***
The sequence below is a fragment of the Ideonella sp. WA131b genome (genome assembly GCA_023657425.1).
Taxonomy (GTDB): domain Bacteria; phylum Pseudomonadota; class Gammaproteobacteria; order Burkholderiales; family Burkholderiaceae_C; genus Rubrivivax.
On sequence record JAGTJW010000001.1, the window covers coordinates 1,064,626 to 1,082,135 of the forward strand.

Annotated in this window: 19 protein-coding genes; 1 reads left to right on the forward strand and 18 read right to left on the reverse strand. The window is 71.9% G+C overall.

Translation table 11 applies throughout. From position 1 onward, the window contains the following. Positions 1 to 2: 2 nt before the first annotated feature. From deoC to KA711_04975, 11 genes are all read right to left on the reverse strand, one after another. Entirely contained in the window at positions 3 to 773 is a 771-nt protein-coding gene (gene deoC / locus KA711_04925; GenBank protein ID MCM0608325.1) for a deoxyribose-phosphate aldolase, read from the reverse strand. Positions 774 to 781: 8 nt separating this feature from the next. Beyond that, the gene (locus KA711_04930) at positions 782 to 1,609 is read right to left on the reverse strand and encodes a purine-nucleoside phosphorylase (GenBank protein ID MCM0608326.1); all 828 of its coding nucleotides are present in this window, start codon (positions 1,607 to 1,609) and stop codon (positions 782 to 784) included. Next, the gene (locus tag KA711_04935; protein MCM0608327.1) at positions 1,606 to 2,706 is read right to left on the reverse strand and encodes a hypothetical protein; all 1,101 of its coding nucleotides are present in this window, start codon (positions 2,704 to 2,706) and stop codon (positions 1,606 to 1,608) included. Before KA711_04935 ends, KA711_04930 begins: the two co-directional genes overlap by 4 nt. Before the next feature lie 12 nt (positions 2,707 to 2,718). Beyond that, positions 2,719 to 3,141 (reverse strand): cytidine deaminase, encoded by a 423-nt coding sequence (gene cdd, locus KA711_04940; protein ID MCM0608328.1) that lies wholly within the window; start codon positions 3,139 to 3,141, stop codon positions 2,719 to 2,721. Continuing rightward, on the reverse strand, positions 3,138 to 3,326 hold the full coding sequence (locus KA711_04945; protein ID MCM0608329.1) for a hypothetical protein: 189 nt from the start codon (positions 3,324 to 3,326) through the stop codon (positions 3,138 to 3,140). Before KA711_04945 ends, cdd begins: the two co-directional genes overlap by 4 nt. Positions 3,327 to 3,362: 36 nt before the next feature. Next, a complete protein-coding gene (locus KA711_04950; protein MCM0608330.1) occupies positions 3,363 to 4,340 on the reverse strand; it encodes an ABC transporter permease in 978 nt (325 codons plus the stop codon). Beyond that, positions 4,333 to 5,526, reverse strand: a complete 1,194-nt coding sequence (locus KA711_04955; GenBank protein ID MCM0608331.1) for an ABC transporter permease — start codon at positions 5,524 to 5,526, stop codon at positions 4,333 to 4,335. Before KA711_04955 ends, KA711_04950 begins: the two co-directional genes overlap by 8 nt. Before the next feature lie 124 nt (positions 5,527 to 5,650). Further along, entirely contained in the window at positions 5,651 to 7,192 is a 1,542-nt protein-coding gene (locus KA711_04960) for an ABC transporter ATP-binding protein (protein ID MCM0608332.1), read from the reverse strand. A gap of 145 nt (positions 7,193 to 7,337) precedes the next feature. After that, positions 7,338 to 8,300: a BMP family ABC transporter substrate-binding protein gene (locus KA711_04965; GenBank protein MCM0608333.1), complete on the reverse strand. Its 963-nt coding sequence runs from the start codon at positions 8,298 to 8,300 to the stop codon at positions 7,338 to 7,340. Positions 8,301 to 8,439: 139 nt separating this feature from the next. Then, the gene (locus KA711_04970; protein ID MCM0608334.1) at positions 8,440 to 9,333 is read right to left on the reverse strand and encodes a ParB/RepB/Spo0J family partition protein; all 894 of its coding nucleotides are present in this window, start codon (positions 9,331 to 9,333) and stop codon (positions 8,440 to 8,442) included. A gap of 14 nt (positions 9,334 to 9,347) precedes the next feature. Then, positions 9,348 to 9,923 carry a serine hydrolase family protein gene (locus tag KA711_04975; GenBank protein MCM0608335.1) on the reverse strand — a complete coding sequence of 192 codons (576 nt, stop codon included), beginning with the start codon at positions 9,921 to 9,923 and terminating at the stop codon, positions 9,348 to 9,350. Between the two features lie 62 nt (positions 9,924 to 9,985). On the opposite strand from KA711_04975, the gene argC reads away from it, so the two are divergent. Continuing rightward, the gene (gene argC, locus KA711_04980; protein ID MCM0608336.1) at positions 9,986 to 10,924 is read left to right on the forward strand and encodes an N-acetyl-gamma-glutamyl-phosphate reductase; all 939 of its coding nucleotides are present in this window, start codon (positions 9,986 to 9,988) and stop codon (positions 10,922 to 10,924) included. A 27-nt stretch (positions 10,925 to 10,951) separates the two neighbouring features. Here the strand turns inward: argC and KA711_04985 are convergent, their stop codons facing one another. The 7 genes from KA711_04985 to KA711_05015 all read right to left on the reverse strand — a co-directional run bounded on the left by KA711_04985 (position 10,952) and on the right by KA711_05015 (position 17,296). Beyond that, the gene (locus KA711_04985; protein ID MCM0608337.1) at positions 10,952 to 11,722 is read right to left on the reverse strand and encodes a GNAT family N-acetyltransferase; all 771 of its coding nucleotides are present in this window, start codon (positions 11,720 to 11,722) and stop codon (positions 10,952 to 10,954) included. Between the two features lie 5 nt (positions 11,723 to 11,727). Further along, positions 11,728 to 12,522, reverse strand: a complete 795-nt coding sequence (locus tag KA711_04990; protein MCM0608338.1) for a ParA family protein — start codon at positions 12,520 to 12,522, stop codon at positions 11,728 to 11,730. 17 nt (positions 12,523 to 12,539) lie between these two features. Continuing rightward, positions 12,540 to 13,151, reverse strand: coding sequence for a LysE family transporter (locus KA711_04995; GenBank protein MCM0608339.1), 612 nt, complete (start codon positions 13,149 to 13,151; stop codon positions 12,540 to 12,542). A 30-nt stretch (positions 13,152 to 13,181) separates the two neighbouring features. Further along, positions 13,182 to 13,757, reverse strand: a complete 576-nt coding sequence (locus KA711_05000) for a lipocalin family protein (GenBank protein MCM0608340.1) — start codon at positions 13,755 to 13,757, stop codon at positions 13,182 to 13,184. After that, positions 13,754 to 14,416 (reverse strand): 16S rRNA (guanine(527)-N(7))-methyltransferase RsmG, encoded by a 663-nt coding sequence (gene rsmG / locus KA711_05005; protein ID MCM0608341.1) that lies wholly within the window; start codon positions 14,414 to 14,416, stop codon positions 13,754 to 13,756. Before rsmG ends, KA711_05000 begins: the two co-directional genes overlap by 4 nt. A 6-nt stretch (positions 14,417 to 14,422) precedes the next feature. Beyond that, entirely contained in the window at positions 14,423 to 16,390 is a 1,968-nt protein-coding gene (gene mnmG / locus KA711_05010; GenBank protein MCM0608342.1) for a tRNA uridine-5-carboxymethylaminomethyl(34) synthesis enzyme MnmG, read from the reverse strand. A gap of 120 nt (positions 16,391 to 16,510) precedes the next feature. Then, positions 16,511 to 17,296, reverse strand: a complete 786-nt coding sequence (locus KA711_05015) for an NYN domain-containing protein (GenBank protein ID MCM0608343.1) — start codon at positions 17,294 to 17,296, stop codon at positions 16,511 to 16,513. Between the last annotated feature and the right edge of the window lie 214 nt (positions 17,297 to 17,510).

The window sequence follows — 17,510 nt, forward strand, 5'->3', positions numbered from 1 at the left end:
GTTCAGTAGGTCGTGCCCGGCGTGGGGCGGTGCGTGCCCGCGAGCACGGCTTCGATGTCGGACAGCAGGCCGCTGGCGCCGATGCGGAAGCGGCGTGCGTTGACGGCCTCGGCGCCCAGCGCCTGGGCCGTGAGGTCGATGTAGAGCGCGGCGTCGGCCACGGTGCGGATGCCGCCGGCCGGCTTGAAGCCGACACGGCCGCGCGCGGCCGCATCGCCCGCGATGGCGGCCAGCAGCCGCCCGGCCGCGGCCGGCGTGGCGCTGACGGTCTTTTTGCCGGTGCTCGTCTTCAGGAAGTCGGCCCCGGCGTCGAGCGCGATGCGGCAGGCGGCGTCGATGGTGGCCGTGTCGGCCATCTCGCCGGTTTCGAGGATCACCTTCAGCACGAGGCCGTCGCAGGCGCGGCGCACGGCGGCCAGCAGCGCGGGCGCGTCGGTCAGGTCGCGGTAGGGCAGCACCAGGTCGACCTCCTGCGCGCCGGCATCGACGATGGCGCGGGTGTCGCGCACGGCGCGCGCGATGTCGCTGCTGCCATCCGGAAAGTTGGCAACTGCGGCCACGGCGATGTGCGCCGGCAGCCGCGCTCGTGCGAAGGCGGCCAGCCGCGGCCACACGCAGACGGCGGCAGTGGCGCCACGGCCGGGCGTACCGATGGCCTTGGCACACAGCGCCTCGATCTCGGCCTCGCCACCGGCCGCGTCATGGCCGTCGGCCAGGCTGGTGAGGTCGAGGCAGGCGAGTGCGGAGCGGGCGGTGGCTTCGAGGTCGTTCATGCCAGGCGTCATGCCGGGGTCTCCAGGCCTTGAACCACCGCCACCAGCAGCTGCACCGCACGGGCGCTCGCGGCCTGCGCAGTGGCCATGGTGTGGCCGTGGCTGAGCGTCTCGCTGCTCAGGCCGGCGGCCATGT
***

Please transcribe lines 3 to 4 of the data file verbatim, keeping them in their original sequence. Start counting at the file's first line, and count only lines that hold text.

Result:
On sequence record JAGTJW010000001.1, the window covers coordinates 1,064,626 to 1,082,135 of the forward strand.

Annotated in this window: 19 protein-coding genes; 1 reads left to right on the forward strand and 18 read right to left on the reverse strand. The window is 71.9% G+C overall.